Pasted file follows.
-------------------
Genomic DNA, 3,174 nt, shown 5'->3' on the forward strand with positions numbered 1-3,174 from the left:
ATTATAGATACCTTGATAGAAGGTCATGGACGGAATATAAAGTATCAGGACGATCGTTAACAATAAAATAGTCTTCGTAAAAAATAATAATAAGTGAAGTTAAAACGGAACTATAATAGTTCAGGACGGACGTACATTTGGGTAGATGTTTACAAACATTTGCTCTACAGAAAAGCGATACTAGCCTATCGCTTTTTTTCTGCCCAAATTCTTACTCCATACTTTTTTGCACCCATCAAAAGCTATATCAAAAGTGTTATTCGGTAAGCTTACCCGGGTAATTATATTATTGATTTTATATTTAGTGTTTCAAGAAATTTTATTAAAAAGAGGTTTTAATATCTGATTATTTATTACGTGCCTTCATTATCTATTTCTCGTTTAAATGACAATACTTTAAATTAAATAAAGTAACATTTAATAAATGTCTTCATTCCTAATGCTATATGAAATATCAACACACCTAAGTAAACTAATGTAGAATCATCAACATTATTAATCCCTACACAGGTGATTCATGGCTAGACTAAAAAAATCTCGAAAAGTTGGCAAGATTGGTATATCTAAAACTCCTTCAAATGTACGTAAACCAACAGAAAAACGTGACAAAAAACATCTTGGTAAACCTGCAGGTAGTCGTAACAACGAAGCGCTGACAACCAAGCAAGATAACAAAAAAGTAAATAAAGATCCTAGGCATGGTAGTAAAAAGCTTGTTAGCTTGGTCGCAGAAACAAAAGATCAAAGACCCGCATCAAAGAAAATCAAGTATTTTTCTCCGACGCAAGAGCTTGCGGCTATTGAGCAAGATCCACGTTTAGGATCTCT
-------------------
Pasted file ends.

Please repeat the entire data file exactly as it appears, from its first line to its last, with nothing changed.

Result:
Genomic DNA, 3,174 nt, shown 5'->3' on the forward strand with positions numbered 1-3,174 from the left:
ATTATAGATACCTTGATAGAAGGTCATGGACGGAATATAAAGTATCAGGACGATCGTTAACAATAAAATAGTCTTCGTAAAAAATAATAATAAGTGAAGTTAAAACGGAACTATAATAGTTCAGGACGGACGTACATTTGGGTAGATGTTTACAAACATTTGCTCTACAGAAAAGCGATACTAGCCTATCGCTTTTTTTCTGCCCAAATTCTTACTCCATACTTTTTTGCACCCATCAAAAGCTATATCAAAAGTGTTATTCGGTAAGCTTACCCGGGTAATTATATTATTGATTTTATATTTAGTGTTTCAAGAAATTTTATTAAAAAGAGGTTTTAATATCTGATTATTTATTACGTGCCTTCATTATCTATTTCTCGTTTAAATGACAATACTTTAAATTAAATAAAGTAACATTTAATAAATGTCTTCATTCCTAATGCTATATGAAATATCAACACACCTAAGTAAACTAATGTAGAATCATCAACATTATTAATCCCTACACAGGTGATTCATGGCTAGACTAAAAAAATCTCGAAAAGTTGGCAAGATTGGTATATCTAAAACTCCTTCAAATGTACGTAAACCAACAGAAAAACGTGACAAAAAACATCTTGGTAAACCTGCAGGTAGTCGTAACAACGAAGCGCTGACAACCAAGCAAGATAACAAAAAAGTAAATAAAGATCCTAGGCATGGTAGTAAAAAGCTTGTTAGCTTGGTCGCAGAAACAAAAGATCAAAGACCCGCATCAAAGAAAATCAAGTATTTTTCTCCGACGCAAGAGCTTGCGGCTATTGAGCAAGATCCACGTTTAGGATCTCT